I’ve spent more time on social media in the past 10 days than in the past 10 years. I confess it has done very little for my enthusiasm, motivation or equilibrium. I feel the same way about televised news.
Sure, there are the odd amusing posts that keep me chuckling. I especially liked the memes from a few mothers who suddenly found themselves homeschooling their kids – “it’s day 3 and I am still trying to figure out how to transfer this student out of my class.”
But I’m not sure the humour is enough to combat the relentless worry of the COVID-19 posts.
As a speaker who relies on events to get paid, my bookings and sales have come to a screeching halt. A week ago, I still had online consulting and coaching practices, so I figured that would help weather the storm. But this week, those clients are beginning to feel overwhelmed by kids and working from home, and they’re postponing as well.
It can be tough to combat the feelings of uncertainty that plague these days. How will we pay the mortgage? How will the world (and our family) recover from such catastrophic restrictions? How long can this last?
Anxiety is spreading. Yet, when I think about it, all this uncertainty existed before the virus arrived.
We’ve been coping with hostility, resentment and righteous indignation for quite awhile. Blockades over pipelines were shutting down supply chains. Clashes over climate policies, electric cars and immunizations caused quite a few challenges. Political leaders faced protests and impeachment demands.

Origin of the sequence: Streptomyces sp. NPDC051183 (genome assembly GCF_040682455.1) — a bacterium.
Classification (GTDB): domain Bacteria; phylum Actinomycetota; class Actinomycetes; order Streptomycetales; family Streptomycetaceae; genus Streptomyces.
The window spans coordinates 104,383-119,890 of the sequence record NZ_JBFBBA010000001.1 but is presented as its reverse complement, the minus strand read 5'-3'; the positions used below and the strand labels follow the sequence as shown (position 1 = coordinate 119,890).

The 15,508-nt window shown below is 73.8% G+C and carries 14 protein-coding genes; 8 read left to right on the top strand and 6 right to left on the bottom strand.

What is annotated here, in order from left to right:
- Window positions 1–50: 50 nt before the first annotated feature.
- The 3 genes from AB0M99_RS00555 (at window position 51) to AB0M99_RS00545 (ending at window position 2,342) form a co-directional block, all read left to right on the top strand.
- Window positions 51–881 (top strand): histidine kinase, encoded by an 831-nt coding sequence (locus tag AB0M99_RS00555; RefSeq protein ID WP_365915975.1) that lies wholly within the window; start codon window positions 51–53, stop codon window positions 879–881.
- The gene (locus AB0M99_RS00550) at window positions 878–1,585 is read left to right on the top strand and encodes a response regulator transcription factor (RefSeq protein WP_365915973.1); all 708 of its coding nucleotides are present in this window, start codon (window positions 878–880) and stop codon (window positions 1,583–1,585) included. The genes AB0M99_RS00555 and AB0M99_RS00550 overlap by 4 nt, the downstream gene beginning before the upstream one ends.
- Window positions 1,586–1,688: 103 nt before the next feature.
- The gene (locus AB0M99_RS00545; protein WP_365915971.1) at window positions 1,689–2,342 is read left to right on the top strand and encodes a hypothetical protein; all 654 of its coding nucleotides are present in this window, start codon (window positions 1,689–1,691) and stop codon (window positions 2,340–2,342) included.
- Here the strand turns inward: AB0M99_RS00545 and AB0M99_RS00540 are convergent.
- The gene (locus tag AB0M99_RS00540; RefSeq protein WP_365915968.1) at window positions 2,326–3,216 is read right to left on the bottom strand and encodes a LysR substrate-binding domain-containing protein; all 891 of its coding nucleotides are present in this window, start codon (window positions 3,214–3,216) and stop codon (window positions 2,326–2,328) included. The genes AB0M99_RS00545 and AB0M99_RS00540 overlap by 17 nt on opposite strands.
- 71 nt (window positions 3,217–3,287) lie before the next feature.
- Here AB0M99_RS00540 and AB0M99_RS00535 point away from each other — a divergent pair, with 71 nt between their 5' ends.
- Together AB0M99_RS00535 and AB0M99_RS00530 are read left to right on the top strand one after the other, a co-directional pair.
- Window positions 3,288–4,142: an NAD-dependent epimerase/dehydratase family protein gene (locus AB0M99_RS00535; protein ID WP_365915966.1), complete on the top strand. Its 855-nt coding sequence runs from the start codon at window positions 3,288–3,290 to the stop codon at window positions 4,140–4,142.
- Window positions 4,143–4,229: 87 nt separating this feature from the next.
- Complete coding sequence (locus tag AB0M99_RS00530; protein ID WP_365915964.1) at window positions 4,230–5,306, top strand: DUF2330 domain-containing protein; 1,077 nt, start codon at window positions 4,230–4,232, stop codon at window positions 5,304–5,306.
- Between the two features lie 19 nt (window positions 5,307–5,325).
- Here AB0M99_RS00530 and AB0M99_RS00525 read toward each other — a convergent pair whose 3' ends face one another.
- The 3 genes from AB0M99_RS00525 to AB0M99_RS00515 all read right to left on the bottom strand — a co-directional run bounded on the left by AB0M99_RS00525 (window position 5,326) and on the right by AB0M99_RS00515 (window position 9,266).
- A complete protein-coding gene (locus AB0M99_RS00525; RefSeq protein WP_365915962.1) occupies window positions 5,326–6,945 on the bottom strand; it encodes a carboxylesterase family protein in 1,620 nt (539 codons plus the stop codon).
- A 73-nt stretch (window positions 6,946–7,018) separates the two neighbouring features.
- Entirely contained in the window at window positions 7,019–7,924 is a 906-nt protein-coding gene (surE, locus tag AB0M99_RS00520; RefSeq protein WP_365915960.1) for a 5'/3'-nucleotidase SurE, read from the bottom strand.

And then the health crisis arrived. The virus slipped easily through the front door as we argued in the back hall.
Now our news feeds are ripe with reports of selfish behaviour, social distancing, pandemics and collapsing economies. Just the same as before … only different.
History tells us that the stories we tell today will be the stories that get passed down for years to come. How proud of those stories will we be?
Sure, we’re living in unprecedented times. Perhaps that’s a good thing. Perhaps it’s exactly what we needed to shift our priorities and our energies.
Can we imagine a world post-virus?
Lives being lived in greater balance, perhaps, because we’re getting a taste of what that feels like. Now we know we can work from home, so long commutes can become a thing of the past, reducing carbon emissions by reducing unnecessary travel.
And what about embracing hobbies? How good has it felt to immerse yourself in something that wasn’t wholly devoted to creating revenue?
What if this perfect storm turns out to be a wonderful reset for all of us? Gazing through that lens, how would you view the 2020 pandemic then?
During this forced hiatus, I’m tackling projects that have been waiting for my attention for a long time. I’m finishing my seventh novel. I’m video chatting with my grand kids. Having friends for dinner over video chat. I’m finding time to read again and giving quiet contemplation to the nature of my business and how it serves others.
Naturally there are still some concern over finances. But I’m choosing to focus on what I can do rather than what I can’t. These are intentional choices in a forced sabbatical.
How will you choose to reset? How will you choose to recover?
Troy Media columnist Faith Wood is a novelist and professional speaker who focuses on helping groups and individuals navigate conflict, shift perceptions and improve communications.
The views, opinions and positions expressed by columnists and contributors are the author’s alone. They do not inherently or expressly reflect the views, opinions and/or positions of our publication.